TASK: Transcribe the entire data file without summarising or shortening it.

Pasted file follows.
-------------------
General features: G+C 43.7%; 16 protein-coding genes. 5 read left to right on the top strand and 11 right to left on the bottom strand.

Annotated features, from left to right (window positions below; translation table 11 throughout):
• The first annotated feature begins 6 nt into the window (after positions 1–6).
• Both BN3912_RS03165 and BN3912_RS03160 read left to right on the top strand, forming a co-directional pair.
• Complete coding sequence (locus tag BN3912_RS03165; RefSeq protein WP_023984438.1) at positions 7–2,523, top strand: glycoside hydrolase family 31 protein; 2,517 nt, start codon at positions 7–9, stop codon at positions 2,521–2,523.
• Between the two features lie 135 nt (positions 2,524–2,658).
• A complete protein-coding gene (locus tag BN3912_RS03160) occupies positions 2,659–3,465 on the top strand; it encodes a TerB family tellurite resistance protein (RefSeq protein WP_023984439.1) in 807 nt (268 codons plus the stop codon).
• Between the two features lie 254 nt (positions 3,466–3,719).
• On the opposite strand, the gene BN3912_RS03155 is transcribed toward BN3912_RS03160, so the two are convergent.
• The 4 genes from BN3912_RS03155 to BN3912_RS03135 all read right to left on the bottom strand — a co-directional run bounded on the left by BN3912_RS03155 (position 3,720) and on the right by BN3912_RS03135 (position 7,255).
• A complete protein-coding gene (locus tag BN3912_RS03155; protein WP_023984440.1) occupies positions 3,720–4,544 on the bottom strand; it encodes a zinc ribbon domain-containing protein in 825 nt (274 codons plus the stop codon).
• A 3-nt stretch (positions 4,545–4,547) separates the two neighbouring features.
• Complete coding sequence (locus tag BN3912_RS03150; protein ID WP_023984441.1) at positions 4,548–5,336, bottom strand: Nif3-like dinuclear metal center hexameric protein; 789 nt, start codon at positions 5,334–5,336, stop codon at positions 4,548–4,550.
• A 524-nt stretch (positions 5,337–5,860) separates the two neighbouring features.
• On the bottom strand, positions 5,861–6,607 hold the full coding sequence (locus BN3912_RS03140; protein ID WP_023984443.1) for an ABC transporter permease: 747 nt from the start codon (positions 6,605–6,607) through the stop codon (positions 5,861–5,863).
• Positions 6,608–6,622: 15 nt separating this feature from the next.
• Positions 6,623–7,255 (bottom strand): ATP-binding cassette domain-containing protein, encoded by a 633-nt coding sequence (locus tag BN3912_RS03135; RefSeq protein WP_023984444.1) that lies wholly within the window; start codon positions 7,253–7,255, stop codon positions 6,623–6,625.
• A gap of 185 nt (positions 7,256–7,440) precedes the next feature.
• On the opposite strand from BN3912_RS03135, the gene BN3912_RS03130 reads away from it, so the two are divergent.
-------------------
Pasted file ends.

General features: G+C 43.7%; 16 protein-coding genes. 5 read left to right on the top strand and 11 right to left on the bottom strand.

Annotated features, from left to right (window positions below; translation table 11 throughout):
• The first annotated feature begins 6 nt into the window (after positions 1–6).
• Both BN3912_RS03165 and BN3912_RS03160 read left to right on the top strand, forming a co-directional pair.
• Complete coding sequence (locus tag BN3912_RS03165; RefSeq protein WP_023984438.1) at positions 7–2,523, top strand: glycoside hydrolase family 31 protein; 2,517 nt, start codon at positions 7–9, stop codon at positions 2,521–2,523.
• Between the two features lie 135 nt (positions 2,524–2,658).
• A complete protein-coding gene (locus tag BN3912_RS03160) occupies positions 2,659–3,465 on the top strand; it encodes a TerB family tellurite resistance protein (RefSeq protein WP_023984439.1) in 807 nt (268 codons plus the stop codon).
• Between the two features lie 254 nt (positions 3,466–3,719).
• On the opposite strand, the gene BN3912_RS03155 is transcribed toward BN3912_RS03160, so the two are convergent.
• The 4 genes from BN3912_RS03155 to BN3912_RS03135 all read right to left on the bottom strand — a co-directional run bounded on the left by BN3912_RS03155 (position 3,720) and on the right by BN3912_RS03135 (position 7,255).
• A complete protein-coding gene (locus tag BN3912_RS03155; protein WP_023984440.1) occupies positions 3,720–4,544 on the bottom strand; it encodes a zinc ribbon domain-containing protein in 825 nt (274 codons plus the stop codon).
• A 3-nt stretch (positions 4,545–4,547) separates the two neighbouring features.
• Complete coding sequence (locus tag BN3912_RS03150; protein ID WP_023984441.1) at positions 4,548–5,336, bottom strand: Nif3-like dinuclear metal center hexameric protein; 789 nt, start codon at positions 5,334–5,336, stop codon at positions 4,548–4,550.
• A 524-nt stretch (positions 5,337–5,860) separates the two neighbouring features.
• On the bottom strand, positions 5,861–6,607 hold the full coding sequence (locus BN3912_RS03140; protein ID WP_023984443.1) for an ABC transporter permease: 747 nt from the start codon (positions 6,605–6,607) through the stop codon (positions 5,861–5,863).
• Positions 6,608–6,622: 15 nt separating this feature from the next.
• Positions 6,623–7,255 (bottom strand): ATP-binding cassette domain-containing protein, encoded by a 633-nt coding sequence (locus tag BN3912_RS03135; RefSeq protein WP_023984444.1) that lies wholly within the window; start codon positions 7,253–7,255, stop codon positions 6,623–6,625.
• A gap of 185 nt (positions 7,256–7,440) precedes the next feature.
• On the opposite strand from BN3912_RS03135, the gene BN3912_RS03130 reads away from it, so the two are divergent.